Dear Ms. Stampfel-Volpe,
15 Year old Lee Ruccio is a reluctant juvenile delinquent. Great opening line. Makes me wonder what Lee is all about. He obviously gets into trouble, but it seems like he doesn't want to. The last thing he expected to find at reform school in the bitter wilderness of northern Idaho was magic. Reform school tells me he got busted for some of that trouble, and then Matthew adds another layer to this story...magic. And it feels natural. One thing that frustrates me in a query is when the paranormal/supernatural element in a query doesn't come into play until the last line. I'm left scratching my head. But Matthew is laying out the story perfectly, defining the character first, then the setting. But after the death of his mother, and estrangement from his useless, high-society, drunk-whenever-he’s-home father, Lee’s guardians ship him off to Rocky Mountain Academy and that’s exactly what he discovers. Just enough backstory for me to GET it.
Despite having to earn the right to attend classes after months of hard labor and being placed on restriction after getting caught alone in the woods with a female student,Oooooo! Rocky Mountain Academy redeems itself when Lee finally learns of the mysterious curriculum. The classes have names like “The Way of Unifying With Life Energy” and “The Eight Principles of Yong.” In them Lee and his new friends (and enemies) study everything from East Asian Calligraphy and Meditation to Aikido and Kenjutsu. Woah--now this academy sounds awesome and unique. Plus, I love anything involving martial arts, so sweet.
Permission to kick ass is pretty awesome when you’re fifteen and convinced it’s you against the world. Yes it is! At this point I'm pretty pumped...the first paragraph was great, so I'm down with a line like this. However, I can say, if this were an opening line, it wouldn't have packed as strong a punch (ha).
Through these disciplines Lee and his fellow students learn to manipulate their Chi for things like healing, telekinesis and imbuing their weapons with rockin’ powers. And it’s a good thing Lee mostly stayed awake during class because the Master of the School is sending a team of students on a mission to investigate an abandoned silver mine. While underground, they are attacked by Earth Elementals, creatures of mud and rock with brute strength and cunning logic equal to a raging hippopatamus, and their new-found friendship and magical talents are put to the test. Earth Elementals sound awesome, but now I'm more curious about why their teachers would send them into such a dangerous scenario....something is afoot!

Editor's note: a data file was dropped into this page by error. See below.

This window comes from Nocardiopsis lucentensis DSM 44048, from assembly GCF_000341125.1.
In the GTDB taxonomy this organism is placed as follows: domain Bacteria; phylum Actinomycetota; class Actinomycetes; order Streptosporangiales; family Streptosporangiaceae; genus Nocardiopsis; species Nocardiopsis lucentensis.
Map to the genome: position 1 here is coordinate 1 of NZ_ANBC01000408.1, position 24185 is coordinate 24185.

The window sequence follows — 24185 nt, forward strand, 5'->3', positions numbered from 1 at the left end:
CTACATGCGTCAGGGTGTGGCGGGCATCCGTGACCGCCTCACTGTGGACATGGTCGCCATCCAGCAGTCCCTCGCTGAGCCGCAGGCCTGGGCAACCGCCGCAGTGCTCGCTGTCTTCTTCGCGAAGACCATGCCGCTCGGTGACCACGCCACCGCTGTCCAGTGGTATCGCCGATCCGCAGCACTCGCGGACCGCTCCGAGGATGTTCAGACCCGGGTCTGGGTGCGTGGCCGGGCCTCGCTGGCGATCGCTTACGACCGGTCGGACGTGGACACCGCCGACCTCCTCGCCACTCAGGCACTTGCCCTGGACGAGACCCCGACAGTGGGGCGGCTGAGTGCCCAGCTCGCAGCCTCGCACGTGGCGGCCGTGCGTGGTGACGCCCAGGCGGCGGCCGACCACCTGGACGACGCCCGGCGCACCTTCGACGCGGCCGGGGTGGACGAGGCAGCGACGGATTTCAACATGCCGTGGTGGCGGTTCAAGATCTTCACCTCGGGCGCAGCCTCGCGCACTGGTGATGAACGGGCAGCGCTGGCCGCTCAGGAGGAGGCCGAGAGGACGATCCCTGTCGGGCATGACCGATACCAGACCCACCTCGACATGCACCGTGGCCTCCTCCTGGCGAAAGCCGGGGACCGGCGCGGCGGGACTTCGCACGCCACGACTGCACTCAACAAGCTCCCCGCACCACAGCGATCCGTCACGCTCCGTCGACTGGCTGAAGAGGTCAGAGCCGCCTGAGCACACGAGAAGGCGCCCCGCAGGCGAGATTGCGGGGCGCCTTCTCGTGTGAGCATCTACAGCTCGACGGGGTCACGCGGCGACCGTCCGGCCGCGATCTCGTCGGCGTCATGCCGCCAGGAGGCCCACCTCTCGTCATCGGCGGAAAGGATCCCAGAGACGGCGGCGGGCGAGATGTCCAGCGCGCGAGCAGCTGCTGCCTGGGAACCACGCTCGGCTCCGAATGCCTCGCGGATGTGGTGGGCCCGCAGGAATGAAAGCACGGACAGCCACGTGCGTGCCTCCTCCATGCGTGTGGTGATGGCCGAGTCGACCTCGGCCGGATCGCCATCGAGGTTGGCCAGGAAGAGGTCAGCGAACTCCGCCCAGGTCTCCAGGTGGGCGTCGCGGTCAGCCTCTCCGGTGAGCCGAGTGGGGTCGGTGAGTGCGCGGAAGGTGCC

Actually kicking ass is pretty critical when your life’s in danger and it truly is you (and your friends) against the world.
Before reform school, Lee never in a million years thought he’d be battling subterranean monsters using Eastern mysticism. Then again, he never thought he’d make an actual friend, earn the praise of a teacher, or fall in love either. My only revision suggestion for this query has to do with these last two lines/paragraphs. It feels like two conclusions, when you need only one. At this point you had me hooked, so it's a small thing, I don't think it would make any agent who was interested say "ya know what? never mind." So don't worry! My suggestion is to keep the second one...it wraps up the whole concept better, and the first one feels more like a repeat of above. But of course you'd have to tweak it so the transition from the previous paragraph worked.
Either way, I am so impressed! This story sounds fun, unique, and ripe for the market now. I'm looking forward to reading those first 10 pages and sharing them with Sara. Thanks for participating, Matthew!